17. ^ G. Jans, J. Bretschneider, "Seals and Sealings from Tell Beydar/Nabada (Seasons 1995 - 2001). A Progress Report", Beydar Monographs, vol. 1, (Subartu XXVII), Brepols, Turnhout, 2012 ISBN 978-2-503-53510-4
  18. ^ Bonatz, Dominik; Kühne, Hartmut; Mahmoud, As'ad (1998). "Rivers and steppes. Cultural heritage and environment of the Syrian Jezireh. Catalogue to the Museum of Deir ez-Zor". Damascus: Ministry of Culture. OCLC 638775287.

Further reading[edit]

  • Peter M. M. G. Akkermans, Glenn M. Schwartz, "The Archaeology of Syria: From Complex Hunter-Gatherers to Early Urban Societies (c.16,000-300 BC)", Cambridge University Press, 2004, ISBN 0-521-79666-0
  • Bonechi, Marco, "Leopards, cauldrons, and a beautiful stone. Notes on some early Syrian texts from Tell Beydar and Ebla", in Semitic and Assyrio- logical Studies Presented to Pelio Fronzaroli, Wiesbaden: Harrassowitz, pp. 75–96, 2003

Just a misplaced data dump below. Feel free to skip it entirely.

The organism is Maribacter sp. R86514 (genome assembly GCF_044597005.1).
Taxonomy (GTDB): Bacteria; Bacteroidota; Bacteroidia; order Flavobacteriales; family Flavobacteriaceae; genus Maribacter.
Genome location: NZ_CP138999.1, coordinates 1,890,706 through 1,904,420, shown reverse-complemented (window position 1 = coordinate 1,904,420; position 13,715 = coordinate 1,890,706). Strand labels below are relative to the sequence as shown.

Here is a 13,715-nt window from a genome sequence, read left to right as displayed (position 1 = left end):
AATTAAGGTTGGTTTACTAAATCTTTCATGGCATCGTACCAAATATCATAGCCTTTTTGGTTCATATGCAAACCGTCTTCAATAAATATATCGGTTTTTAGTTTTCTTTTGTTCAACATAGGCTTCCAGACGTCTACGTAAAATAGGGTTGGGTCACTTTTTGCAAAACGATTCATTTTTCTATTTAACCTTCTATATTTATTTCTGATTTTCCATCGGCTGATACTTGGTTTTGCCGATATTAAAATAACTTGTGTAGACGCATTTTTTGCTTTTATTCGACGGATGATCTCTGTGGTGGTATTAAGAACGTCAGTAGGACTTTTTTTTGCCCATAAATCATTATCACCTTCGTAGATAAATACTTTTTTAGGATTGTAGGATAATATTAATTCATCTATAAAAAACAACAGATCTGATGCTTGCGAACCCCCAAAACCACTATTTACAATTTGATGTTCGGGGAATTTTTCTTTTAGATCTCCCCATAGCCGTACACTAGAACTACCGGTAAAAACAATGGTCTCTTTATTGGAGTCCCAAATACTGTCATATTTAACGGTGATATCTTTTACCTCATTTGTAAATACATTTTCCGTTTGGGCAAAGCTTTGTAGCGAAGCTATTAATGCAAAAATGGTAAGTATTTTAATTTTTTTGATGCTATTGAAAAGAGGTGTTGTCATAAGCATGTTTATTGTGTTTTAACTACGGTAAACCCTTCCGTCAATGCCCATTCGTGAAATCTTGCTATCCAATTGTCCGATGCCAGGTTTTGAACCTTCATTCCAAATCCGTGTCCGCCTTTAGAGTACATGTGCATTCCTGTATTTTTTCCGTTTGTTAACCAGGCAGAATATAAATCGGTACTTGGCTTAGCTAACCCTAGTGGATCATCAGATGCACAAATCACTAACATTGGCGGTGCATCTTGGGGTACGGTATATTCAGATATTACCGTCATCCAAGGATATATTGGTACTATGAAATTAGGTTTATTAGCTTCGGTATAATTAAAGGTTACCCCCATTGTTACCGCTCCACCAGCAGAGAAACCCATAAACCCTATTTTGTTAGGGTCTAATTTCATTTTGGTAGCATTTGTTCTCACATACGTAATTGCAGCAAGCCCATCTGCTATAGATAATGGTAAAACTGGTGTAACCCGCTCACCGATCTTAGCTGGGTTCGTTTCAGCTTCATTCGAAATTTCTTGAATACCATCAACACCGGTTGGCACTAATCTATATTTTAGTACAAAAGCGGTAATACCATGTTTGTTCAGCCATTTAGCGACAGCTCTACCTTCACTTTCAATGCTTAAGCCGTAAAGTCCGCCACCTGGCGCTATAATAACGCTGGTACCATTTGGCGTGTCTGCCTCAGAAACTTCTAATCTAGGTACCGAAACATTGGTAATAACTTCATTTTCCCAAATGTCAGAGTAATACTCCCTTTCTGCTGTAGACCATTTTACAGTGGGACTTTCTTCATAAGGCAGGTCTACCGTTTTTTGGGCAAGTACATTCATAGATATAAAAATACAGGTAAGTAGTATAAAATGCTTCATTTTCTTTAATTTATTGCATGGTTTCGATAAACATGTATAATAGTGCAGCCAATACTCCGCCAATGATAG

• [10]Broekmans, T., A. Adriaens, and E. Pantos, "Analytical investigations of cooking pottery from Tell Beydar (NE-Syria)", Nuclear Instruments and Methods in Physics Research Section B: Beam Interactions with Materials and Atoms 226.1-2, pp. 92-97, 2004
  • Rova, Elena, "Seal impressions on pottery in the Khabur Region in the IIIrd millennium BC: some new evidence from Tell Beydar", Baghdader Mitteilungen 37, pp. 295-312, 2006
  • [11]De Ryck, Ivan, Emmanuel Pantos, and Annemie Adriaens, "Near Eastern ancient bronze objects from Tell Beydar (NE-Syria): Insights into their corrosion", Europhysics news 38.5, pp. 29-33, 2007
  • Pruß, Alexander, and Walther Sallaberger, "Tierhaltung in Nabada / Tell Beydar Und Die Bilderwelt Der Terrakotten Als Spiegel von Wirtschaft Und Umwelt", Archiv Für Orientforschung, vol. 50, pp. 293–307, 2003
  • F. Ismail, W. Sallaberger, P. Talon, K. Van Lerberghe, "Administrative Documents from Tell Beydar, Seasons 1993-1995", Brepols Publishers, 1997 ISBN 2-503-50539-2
  • L. Milano, W. Sallaberger, P. Talon, K. Van Lerberghe, "Third Millennium Cuneiform Texts from Tell Beydar, Seasons 1996-2002", Brepols Publishers, 2004, ISBN 2-503-51542-8
  • K. Van Lerberghe and G. Voet, "Tell Beydar: Environmental and Technical Studies", Brepols, 2001, ISBN 2-503-99121-1

External links[edit]